Top ten outdoor mini-adventures with children in the summer holidays
With the summer holidays about to start, outdoor writer and mother-of-two Rachel Crolla gives her top picks for free outdoor activities to entertain the children close to home.
As the long-awaited summer holidays begin, the cries of ‘what are we going to do today?’ soon start and children’s expectations can be alarmingly high. With a long six weeks stretching out before you, here are some ideas to foster a spirit of adventure and get the kids having fun in nature’s playground without breaking the bank. Most of them can be done with very little planning just about anywhere in the country.
Go on a midnight hike
It’s a well known fact that staying up past bedtime is massively exciting. The summer holidays are an ideal time to cut your kids a bit of slack. Wait until nightfall and plan a short spooky walk on a route you know well on good paths. Take headtorches and a midnight feast. Make sure you stop, turn off the torches, stay quiet and open your eyes to the wonderful night skies and your ears to the sounds of the darkness.
Cycle with the ghost trains along a disused railway
There is a growing network of traffic-free paths on dismantled railway lines across the country. They provide safe and often spectacular short rides. The beauty of cycling with younger kids is that you can walk at a decent adult pace while they ride and their bikes are also easy to fling into the car boot. Older kids will easily clock up a few miles but parents need to have their own bike to keep up. Go on the Sustrans website to find a traffic-free route near you.
Journey into a forest to master the art of stick whittling
Whittling can really capture the imagination of children. If the wonderful word ‘whittle’ means nothing to you, it is simply carving a large stick. Go on a woodland walk to choose the perfect specimen and reach your whittling destination. Start off using a potato peeler scraping away from the body and downwards to remove the bark. Older children will relish the responsibility of progressing onto proper penknife whittling. The Woodland Trust’s website has more information on safe whittling for kids.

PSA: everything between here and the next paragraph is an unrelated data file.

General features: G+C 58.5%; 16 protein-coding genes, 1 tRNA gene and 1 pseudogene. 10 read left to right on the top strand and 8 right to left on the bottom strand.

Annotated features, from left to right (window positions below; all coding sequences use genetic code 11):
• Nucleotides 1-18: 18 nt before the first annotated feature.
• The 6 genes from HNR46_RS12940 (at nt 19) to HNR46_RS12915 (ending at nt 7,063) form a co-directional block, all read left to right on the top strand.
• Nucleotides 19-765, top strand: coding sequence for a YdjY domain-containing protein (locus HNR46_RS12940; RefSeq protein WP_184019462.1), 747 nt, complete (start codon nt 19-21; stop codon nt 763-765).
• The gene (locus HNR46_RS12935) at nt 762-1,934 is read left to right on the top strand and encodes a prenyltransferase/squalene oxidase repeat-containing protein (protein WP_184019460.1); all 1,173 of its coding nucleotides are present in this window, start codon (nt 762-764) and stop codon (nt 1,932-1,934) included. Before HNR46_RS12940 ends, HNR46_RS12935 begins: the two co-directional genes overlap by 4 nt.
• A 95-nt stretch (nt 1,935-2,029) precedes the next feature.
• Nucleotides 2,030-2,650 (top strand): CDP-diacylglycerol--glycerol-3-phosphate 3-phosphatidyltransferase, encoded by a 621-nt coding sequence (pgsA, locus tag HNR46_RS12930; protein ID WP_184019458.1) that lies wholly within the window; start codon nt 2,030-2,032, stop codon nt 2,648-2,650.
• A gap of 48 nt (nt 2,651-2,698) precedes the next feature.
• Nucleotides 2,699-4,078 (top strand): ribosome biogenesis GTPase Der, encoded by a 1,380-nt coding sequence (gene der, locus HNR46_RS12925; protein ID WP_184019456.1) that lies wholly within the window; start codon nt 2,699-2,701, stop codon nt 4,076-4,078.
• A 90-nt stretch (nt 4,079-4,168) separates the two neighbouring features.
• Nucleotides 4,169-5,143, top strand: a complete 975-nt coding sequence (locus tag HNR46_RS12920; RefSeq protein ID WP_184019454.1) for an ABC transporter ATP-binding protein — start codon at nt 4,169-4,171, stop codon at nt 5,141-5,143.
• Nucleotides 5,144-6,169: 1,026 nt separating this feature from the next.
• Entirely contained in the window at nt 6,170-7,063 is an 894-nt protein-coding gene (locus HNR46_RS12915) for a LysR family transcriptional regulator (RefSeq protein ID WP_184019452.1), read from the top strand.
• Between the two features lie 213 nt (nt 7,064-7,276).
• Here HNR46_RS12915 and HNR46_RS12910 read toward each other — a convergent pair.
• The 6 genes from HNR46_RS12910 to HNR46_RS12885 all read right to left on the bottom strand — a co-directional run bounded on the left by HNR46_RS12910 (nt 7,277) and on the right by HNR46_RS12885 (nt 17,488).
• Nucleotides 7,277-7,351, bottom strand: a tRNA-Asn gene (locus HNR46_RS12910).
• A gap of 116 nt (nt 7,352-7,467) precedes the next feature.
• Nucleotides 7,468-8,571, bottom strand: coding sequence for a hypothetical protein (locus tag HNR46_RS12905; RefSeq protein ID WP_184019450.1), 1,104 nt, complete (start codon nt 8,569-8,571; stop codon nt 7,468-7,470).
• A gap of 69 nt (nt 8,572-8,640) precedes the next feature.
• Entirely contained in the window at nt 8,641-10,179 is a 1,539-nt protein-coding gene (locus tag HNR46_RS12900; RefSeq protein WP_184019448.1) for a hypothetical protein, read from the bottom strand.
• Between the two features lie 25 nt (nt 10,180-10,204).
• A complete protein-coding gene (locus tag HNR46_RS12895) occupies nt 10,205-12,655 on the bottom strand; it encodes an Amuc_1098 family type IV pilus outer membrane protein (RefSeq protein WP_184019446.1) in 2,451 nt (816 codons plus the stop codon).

Kids of all ages love showing off their climbing moves. Set some ground rules and pick a place with smaller rocks and flat terrain where you can support from below. Encourage traversing challenges and finding different ways of getting up and down easy boulders. Families who really enjoy this activity may want to invest in a bouldering mat - you may then spend all of the summer holidays bouldering! Potential bouldering venues can be found by looking at the crag location map on the UKClimbing website.
Find the fuel to start your own fire and get cooking
Go on a ‘chumping’ hike in a wooded area to find dead wood from six different types of trees to us as kindling. Children very rarely get a chance to start their own fires, but the countryside is not the place to do this. Take your kindling back home to make your fire in your garden (if you don’t have a suitable one, a friend or relative probably will or get a fire bowl suitable for small gardens). See if the children can use their kindling to get the fire going themselves. Teach them how to use matches, spills and tongs safely or get a flint to really spark their imaginations. Corn-on-the-cob, marshmallows and jacket potatoes cooked in foil are all tried and tested fiery foods that you could cook on your fire.